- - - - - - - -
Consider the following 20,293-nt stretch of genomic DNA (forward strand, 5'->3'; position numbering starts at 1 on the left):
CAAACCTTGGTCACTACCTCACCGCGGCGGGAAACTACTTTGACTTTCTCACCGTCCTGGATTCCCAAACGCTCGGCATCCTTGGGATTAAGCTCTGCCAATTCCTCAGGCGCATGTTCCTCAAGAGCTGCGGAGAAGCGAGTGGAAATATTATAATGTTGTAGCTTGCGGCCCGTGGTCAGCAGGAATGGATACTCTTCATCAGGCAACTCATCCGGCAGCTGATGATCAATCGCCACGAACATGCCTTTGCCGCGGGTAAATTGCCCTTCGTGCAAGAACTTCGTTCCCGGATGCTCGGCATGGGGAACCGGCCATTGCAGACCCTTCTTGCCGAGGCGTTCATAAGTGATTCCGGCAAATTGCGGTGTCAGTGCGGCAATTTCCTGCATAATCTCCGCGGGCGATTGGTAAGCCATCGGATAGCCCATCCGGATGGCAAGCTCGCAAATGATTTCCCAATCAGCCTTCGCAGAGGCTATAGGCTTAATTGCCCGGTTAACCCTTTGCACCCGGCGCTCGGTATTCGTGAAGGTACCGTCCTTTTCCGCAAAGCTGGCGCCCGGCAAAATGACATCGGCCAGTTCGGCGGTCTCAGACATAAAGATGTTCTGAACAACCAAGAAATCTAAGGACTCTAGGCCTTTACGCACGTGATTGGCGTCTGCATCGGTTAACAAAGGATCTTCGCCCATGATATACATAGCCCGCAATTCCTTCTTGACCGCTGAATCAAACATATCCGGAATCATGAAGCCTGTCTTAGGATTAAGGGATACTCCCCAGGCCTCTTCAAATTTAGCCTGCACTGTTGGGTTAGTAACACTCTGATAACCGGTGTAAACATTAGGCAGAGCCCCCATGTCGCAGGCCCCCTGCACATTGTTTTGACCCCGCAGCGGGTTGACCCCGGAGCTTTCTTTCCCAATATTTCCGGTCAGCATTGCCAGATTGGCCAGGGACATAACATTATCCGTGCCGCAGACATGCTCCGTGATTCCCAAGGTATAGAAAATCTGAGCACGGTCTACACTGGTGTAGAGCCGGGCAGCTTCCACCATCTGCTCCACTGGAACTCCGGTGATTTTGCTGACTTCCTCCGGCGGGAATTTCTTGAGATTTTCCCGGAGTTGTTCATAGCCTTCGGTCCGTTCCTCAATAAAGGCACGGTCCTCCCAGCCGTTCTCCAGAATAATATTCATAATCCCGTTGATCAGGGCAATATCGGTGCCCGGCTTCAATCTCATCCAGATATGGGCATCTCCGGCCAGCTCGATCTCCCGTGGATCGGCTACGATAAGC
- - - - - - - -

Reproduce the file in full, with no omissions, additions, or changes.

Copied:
Consider the following 20,293-nt stretch of genomic DNA (forward strand, 5'->3'; position numbering starts at 1 on the left):
CAAACCTTGGTCACTACCTCACCGCGGCGGGAAACTACTTTGACTTTCTCACCGTCCTGGATTCCCAAACGCTCGGCATCCTTGGGATTAAGCTCTGCCAATTCCTCAGGCGCATGTTCCTCAAGAGCTGCGGAGAAGCGAGTGGAAATATTATAATGTTGTAGCTTGCGGCCCGTGGTCAGCAGGAATGGATACTCTTCATCAGGCAACTCATCCGGCAGCTGATGATCAATCGCCACGAACATGCCTTTGCCGCGGGTAAATTGCCCTTCGTGCAAGAACTTCGTTCCCGGATGCTCGGCATGGGGAACCGGCCATTGCAGACCCTTCTTGCCGAGGCGTTCATAAGTGATTCCGGCAAATTGCGGTGTCAGTGCGGCAATTTCCTGCATAATCTCCGCGGGCGATTGGTAAGCCATCGGATAGCCCATCCGGATGGCAAGCTCGCAAATGATTTCCCAATCAGCCTTCGCAGAGGCTATAGGCTTAATTGCCCGGTTAACCCTTTGCACCCGGCGCTCGGTATTCGTGAAGGTACCGTCCTTTTCCGCAAAGCTGGCGCCCGGCAAAATGACATCGGCCAGTTCGGCGGTCTCAGACATAAAGATGTTCTGAACAACCAAGAAATCTAAGGACTCTAGGCCTTTACGCACGTGATTGGCGTCTGCATCGGTTAACAAAGGATCTTCGCCCATGATATACATAGCCCGCAATTCCTTCTTGACCGCTGAATCAAACATATCCGGAATCATGAAGCCTGTCTTAGGATTAAGGGATACTCCCCAGGCCTCTTCAAATTTAGCCTGCACTGTTGGGTTAGTAACACTCTGATAACCGGTGTAAACATTAGGCAGAGCCCCCATGTCGCAGGCCCCCTGCACATTGTTTTGACCCCGCAGCGGGTTGACCCCGGAGCTTTCTTTCCCAATATTTCCGGTCAGCATTGCCAGATTGGCCAGGGACATAACATTATCCGTGCCGCAGACATGCTCCGTGATTCCCAAGGTATAGAAAATCTGAGCACGGTCTACACTGGTGTAGAGCCGGGCAGCTTCCACCATCTGCTCCACTGGAACTCCGGTGATTTTGCTGACTTCCTCCGGCGGGAATTTCTTGAGATTTTCCCGGAGTTGTTCATAGCCTTCGGTCCGTTCCTCAATAAAGGCACGGTCCTCCCAGCCGTTCTCCAGAATAATATTCATAATCCCGTTGATCAGGGCAATATCGGTGCCCGGCTTCAATCTCATCCAGATATGGGCATCTCCGGCCAGCTCGATCTCCCGTGGATCGGCTACGATAAGC